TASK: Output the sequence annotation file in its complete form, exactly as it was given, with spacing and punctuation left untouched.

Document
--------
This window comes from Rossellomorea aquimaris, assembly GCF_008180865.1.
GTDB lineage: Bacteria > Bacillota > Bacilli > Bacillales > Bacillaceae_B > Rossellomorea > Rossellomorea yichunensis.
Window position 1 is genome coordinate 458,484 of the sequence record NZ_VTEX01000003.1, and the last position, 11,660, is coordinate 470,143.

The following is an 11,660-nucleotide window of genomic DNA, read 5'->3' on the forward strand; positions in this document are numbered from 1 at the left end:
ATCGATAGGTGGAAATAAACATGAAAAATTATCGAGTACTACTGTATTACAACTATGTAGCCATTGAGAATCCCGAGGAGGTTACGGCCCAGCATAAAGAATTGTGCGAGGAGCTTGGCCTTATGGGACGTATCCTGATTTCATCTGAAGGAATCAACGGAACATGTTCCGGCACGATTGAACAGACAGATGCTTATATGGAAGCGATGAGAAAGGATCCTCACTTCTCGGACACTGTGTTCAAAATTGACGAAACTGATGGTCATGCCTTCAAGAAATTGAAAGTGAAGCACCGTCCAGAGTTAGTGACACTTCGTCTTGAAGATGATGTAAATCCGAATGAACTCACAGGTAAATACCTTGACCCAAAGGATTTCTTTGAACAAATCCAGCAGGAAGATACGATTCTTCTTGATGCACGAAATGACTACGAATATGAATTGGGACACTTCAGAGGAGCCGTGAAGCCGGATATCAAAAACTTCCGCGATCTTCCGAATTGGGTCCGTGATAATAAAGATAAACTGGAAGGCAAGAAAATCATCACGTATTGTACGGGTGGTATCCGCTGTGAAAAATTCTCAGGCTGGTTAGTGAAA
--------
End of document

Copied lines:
This window comes from Rossellomorea aquimaris, assembly GCF_008180865.1.
GTDB lineage: Bacteria > Bacillota > Bacilli > Bacillales > Bacillaceae_B > Rossellomorea > Rossellomorea yichunensis.
Window position 1 is genome coordinate 458,484 of the sequence record NZ_VTEX01000003.1, and the last position, 11,660, is coordinate 470,143.

The following is an 11,660-nucleotide window of genomic DNA, read 5'->3' on the forward strand; positions in this document are numbered from 1 at the left end:
ATCGATAGGTGGAAATAAACATGAAAAATTATCGAGTACTACTGTATTACAACTATGTAGCCATTGAGAATCCCGAGGAGGTTACGGCCCAGCATAAAGAATTGTGCGAGGAGCTTGGCCTTATGGGACGTATCCTGATTTCATCTGAAGGAATCAACGGAACATGTTCCGGCACGATTGAACAGACAGATGCTTATATGGAAGCGATGAGAAAGGATCCTCACTTCTCGGACACTGTGTTCAAAATTGACGAAACTGATGGTCATGCCTTCAAGAAATTGAAAGTGAAGCACCGTCCAGAGTTAGTGACACTTCGTCTTGAAGATGATGTAAATCCGAATGAACTCACAGGTAAATACCTTGACCCAAAGGATTTCTTTGAACAAATCCAGCAGGAAGATACGATTCTTCTTGATGCACGAAATGACTACGAATATGAATTGGGACACTTCAGAGGAGCCGTGAAGCCGGATATCAAAAACTTCCGCGATCTTCCGAATTGGGTCCGTGATAATAAAGATAAACTGGAAGGCAAGAAAATCATCACGTATTGTACGGGTGGTATCCGCTGTGAAAAATTCTCAGGCTGGTTAGTGAAA